Finally, we had an awesome time celebrating Valentine's Day!!!  Thanks to Mrs. McNeill and ALL of her helpers!!!

## Wednesday, February 13, 2013

### Wacky Wednesday

Well, my doctor's appointment yesterday was kind of what I expected...I need to have an outpatient procedure (a scope) done on my torn meniscus.  I will be having the surgery on Friday of this week.  I am anticipating a three day recovery period and plan to be back in school on Tuesday.  That way, I will only miss one day of school!

I appreciate your (and your child's) patience and understanding during this challenging time!  :-)  I promise to check email regularly...except for Friday!

On to today...

This morning the children began their day in the media center.

When they returned to class I modeled writing the first paragraph of their Black American Inventor paper.  This paragraph needs to have a good hook (to grab reader's attention) and name the inventor and the invention.

We also read and discussed chapter 6 of Lily and Miss Liberty.

While I met with small groups the students wrote their first paragraph, as described above.  They also finished all Lily and Miss Liberty comprehension worksheet (particularly chapter 5 from yesterday).  Finally they worked on unfinished work and their Statue of Liberty research project.

Sharks:  We identified and discussed the main topic of the book.  Then we read pages 8-11 and identified the challenges faced by the crew of the wrecked ship.

IN math we continued yesterday's lesson, identifying fractions by matching the size of the Cuisenaire rod to the fractional name and space on the worksheet  and then using that to create a whole.

Mrs. Head and I both pulled small groups to practice partitioning groups into fractions and naming parts of the fractions that had been shaded and unshaded.

For homework there is an assignment on Edmodo.

Following lunch and outdoor recess the students continued working independently while I met with more groups.

Cheetahs:  We discussed Phillip's motivation for telling tall tales to Anna.  Then we read chapter 4 and identified examples in the text where Phillip was creating problems for himself.

Yellow Jackets:  We discussed the family dynamics and the importance of the camera in the book Journey, paying particular attention to chapter 1.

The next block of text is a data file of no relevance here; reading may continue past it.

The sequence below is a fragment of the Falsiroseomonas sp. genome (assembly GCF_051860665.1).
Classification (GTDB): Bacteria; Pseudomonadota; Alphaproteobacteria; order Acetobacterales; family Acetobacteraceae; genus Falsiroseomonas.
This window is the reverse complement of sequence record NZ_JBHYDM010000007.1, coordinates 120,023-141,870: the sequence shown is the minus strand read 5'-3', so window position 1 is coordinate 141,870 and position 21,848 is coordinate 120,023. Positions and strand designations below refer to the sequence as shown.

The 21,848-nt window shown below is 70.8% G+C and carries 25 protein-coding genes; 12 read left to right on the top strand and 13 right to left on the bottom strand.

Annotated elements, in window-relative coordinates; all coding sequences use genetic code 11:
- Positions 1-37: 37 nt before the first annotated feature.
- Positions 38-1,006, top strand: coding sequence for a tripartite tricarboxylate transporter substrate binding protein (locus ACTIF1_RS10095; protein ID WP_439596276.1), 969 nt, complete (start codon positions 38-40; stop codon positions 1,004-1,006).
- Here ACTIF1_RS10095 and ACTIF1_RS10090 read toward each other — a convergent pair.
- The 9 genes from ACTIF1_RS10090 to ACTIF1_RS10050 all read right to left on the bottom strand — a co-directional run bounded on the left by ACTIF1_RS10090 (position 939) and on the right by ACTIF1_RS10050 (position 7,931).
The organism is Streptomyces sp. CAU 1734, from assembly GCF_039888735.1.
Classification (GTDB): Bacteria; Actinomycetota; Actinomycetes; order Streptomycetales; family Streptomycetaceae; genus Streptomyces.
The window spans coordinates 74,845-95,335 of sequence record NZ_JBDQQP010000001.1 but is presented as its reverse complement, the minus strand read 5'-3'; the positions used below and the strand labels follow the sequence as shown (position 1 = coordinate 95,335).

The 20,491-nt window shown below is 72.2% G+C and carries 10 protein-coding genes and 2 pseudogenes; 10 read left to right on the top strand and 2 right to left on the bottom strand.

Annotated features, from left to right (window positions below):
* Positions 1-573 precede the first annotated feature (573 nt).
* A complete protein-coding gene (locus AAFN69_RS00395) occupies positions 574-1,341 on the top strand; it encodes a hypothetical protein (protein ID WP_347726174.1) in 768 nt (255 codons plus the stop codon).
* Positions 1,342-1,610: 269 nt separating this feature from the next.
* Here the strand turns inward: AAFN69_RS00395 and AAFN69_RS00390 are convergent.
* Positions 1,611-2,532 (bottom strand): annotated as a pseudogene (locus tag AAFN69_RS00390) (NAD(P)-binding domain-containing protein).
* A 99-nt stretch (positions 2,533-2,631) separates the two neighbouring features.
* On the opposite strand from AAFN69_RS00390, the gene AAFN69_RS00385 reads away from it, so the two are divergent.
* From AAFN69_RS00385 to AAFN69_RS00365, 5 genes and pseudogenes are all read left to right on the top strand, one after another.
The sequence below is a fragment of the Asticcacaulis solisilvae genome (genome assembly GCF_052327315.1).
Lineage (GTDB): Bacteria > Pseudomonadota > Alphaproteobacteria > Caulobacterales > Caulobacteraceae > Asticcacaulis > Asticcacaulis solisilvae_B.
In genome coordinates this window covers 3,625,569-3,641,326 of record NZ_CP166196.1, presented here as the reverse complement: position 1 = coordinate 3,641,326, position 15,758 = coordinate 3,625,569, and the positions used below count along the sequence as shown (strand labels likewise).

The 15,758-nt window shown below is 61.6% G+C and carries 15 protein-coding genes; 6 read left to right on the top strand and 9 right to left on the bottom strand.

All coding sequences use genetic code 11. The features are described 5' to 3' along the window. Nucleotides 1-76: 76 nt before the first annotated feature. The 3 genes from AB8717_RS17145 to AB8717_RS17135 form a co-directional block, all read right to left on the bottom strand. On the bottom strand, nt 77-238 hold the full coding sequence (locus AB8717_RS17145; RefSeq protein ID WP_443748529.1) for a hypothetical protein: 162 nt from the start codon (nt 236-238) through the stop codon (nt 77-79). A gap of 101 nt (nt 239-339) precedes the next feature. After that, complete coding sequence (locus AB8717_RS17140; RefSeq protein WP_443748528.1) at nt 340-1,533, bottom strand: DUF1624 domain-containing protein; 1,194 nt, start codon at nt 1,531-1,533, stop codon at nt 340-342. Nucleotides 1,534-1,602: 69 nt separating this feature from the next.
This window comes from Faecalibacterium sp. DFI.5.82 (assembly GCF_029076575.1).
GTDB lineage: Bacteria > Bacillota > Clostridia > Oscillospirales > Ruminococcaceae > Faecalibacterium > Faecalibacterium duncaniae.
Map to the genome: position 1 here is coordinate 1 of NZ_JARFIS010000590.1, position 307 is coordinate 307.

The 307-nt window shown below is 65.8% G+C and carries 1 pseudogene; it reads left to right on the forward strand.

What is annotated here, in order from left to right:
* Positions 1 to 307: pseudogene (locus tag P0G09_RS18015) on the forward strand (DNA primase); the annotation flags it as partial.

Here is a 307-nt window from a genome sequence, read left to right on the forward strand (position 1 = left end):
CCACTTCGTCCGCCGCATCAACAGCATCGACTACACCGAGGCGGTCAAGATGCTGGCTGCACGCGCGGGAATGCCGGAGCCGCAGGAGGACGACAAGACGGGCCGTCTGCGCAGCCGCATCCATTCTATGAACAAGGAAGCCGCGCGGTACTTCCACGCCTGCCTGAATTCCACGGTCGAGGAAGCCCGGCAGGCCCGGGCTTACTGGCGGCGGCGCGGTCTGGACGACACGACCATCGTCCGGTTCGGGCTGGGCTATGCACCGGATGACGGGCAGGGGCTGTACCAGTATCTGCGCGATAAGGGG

Snakes:  We did word work, practicing vocabulary from the book, and identified root words and endings.

I had to leave early to get blood work done.   The children went down to Mr. Vogel's room for a science lesson before dismissal.  They watched his students' energy vocabulary presentations.

## Tuesday, February 12, 2013

### Terribly Busy Tuesday!!!

Please excuse this short and crazy blog post...I had an in-house meeting this morning and am meeting with my orthopedist this afternoon.  But I wanted to ensure you had an idea of what your children were up to today!  :-)

The students began their day in PE.

After PE they listened to and discussed chapter 5 in Lily and Miss Liberty.

Then they were introduced to a new graphic organizer for their informative writing piece.  They will use the research they gathered yesterday to plan their Black American Inventor informative piece using this new organizer.

Today's independent work included completing the new organizer and a comprehension worksheet for chapter 5 of Lily and Miss Liberty.

In math we used identified fractions on a number line to determine which cuisennaire rod would be needed to create a whole.  For example, if the fraction was 2/8, the children had to recognize that they needed to find the colored rod which would allow them to put two, end-to-end, on the number line from 0 to 2/8...because that is what the numerator shows.  Then they had to recognize that they needed to add 6 more beyond that point to determine the whole (2 + 6=8, which is the denominator).  This was a struggle.  SO, we will continue this lesson tomorrow.  For homework these is a mixed fractions worksheet, for review.

Following lunch and recess, the children will continue working independently, while the substitute meets with small groups.

Cheetahs:  will review last night's homework and read chapter 3.  For homework they need to reread chapter 3.

Yellow Jackets:  will review last night's homework and read and discuss the mood of chapter 1.  For homework they need to reread chapter 1 and write a title for it on a sticky note.

Snakes:  will do word work suing new vocabulary in a new book they will get today.  This word work will have them practice reading and writing key words and explain the meaning of each.  Then they will read and discuss up to page 7.  For homework they need to reread pages 2-7.